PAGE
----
Carrette, J., & King, R. (2005). Selling spirituality: The Silent takeover of religion. Abingdon, Oxfordshire Routledge

Duchon, D. and D. A. Plowman: 2005, ‘Nurturing the Spirit at Work: Impact on Unit

Performance’, The Leadership Quarterly 16 (5), 807–834.

Eisler, Riane & Montuori, Alfonso, (2003). Handbook of workplace spirituality and organizational performance, 2d ed. (2010). Reference and Research Book News, 25(4) Retrieved from http://0- search.proquest.com.wizard.umd.umich.edu/docview/761728871?accountid=14578

Emmons, R. A.: 1999, ‘Religion in the Psychology of Personality’, Journal of Personality 67 (6), 873–888.

Garcia-Zamor, J. (2003). Workplace spirituality and organizational performance. Public Administration Review, 63(3), 355-363. Retrieved from http://0- search.proquest.com.wizard.umd.umich.edu/docview/197173590?accountid=14578

Garcia-Zamor defines the term and discusses the history of workplace spirituality. The author compares and contrasts spirituality against both religion and ethics. He then examines some organizations that already incorporated spiritual principles and points out the benefits in terms of organizational performance. I used this article because of its clarity and thoroughness in explaining the material and theories presented.

Karakas, F. (2010). Spirituality and performance in organizations: A literature review. Journal of Business Ethics, 94(1), 89-106. doi:http://0- dx.doi.org.wizard.umd.umich.edu/10.1007/s10551-009-0251-5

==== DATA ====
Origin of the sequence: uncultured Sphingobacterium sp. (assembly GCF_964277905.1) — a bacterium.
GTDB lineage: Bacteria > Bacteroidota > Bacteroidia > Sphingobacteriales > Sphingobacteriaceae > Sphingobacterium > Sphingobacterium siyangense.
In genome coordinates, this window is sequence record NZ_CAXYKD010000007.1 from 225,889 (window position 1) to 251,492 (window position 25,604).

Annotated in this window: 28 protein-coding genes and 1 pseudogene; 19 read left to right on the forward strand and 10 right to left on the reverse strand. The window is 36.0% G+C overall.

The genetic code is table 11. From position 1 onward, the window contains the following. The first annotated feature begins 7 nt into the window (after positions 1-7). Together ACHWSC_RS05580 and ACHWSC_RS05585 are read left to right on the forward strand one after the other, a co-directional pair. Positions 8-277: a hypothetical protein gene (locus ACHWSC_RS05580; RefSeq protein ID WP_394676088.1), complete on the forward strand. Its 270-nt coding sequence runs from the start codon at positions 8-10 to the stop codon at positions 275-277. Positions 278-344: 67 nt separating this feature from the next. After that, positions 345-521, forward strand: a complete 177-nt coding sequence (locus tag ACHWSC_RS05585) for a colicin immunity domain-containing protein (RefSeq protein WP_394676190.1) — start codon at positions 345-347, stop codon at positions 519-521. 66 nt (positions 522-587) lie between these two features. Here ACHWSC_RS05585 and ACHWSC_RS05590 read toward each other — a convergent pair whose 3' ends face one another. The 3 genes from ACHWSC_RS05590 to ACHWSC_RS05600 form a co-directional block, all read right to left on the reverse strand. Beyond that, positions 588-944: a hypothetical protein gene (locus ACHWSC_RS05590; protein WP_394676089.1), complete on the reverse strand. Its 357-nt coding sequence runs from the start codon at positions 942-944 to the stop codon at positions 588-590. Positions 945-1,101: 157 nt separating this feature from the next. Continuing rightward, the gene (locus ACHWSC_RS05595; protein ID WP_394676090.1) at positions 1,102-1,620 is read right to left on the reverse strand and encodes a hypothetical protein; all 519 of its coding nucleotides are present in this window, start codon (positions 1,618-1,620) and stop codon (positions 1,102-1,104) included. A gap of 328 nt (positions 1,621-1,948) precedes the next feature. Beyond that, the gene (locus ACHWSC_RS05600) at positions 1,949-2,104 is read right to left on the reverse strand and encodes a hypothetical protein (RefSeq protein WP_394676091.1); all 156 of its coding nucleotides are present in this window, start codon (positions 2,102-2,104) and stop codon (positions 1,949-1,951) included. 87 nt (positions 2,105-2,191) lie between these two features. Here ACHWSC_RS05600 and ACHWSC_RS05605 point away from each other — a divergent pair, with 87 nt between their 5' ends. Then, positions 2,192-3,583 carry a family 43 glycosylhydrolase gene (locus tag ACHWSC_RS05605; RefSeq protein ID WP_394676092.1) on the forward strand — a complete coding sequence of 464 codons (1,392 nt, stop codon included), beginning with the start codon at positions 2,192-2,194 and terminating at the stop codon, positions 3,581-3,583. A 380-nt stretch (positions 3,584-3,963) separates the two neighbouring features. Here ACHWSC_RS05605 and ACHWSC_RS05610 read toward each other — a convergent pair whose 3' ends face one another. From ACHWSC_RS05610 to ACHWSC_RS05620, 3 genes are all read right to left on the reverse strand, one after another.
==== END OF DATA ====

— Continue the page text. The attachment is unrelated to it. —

In this study, Karakas reviews current literature, over 140 articles, on workplace spirituality and its correlation to employee well-being and organizational performance. The author tries to synthesize various findings and integrate different theories and concludes with thorough advice to managers on how best to incorporate spirituality and avoid certain pitfalls.

Li-An, H. (2011). Meditation, learning, organizational innovation and performance. Industrial Management & Data Systems, 111(1), 113-131. doi:http://0- dx.doi.org.wizard.umd.umich.edu/10.1108/02635571111099758

McGhee, P. (2008). Spirituality and Ethical Behaviour in the Workplace: Wishful Thinking or Authentic Reality. Electronic Journal of Business Ethics and Organization Studies , 13 (02).

Milliman, J., Czaplewski, A. J., & Ferguson, J. (2003). Workplace spirituality and employee work attitudes: An exploratory empirical assessment. Journal of Organizational Change Management, 16(4), 426-447. Retrieved from http://0-search.proquest.com.wizard.umd.umich.edu/docview/197604194?accountid=14578

Rego, A., & Pina e Cunha, M. 2008. Workplace spirituality and organizational commitment: an empirical study. Journal of Organizational Change Management, 21(1), 53-75. http://search.ebscohost.com, doi:10.1108/09534810810847039.

Rust, A. A. B., & Gabriels, C. E. C. (2011). Spirituality in the workplace: Awareness of the human resources function. African Journal of Business Management, 5(4), 1353-1364. doi:http://0-dx.doi.org.wizard.umd.umich.edu/10.5897/AJBM10.113



Last Updated on July 11, 2023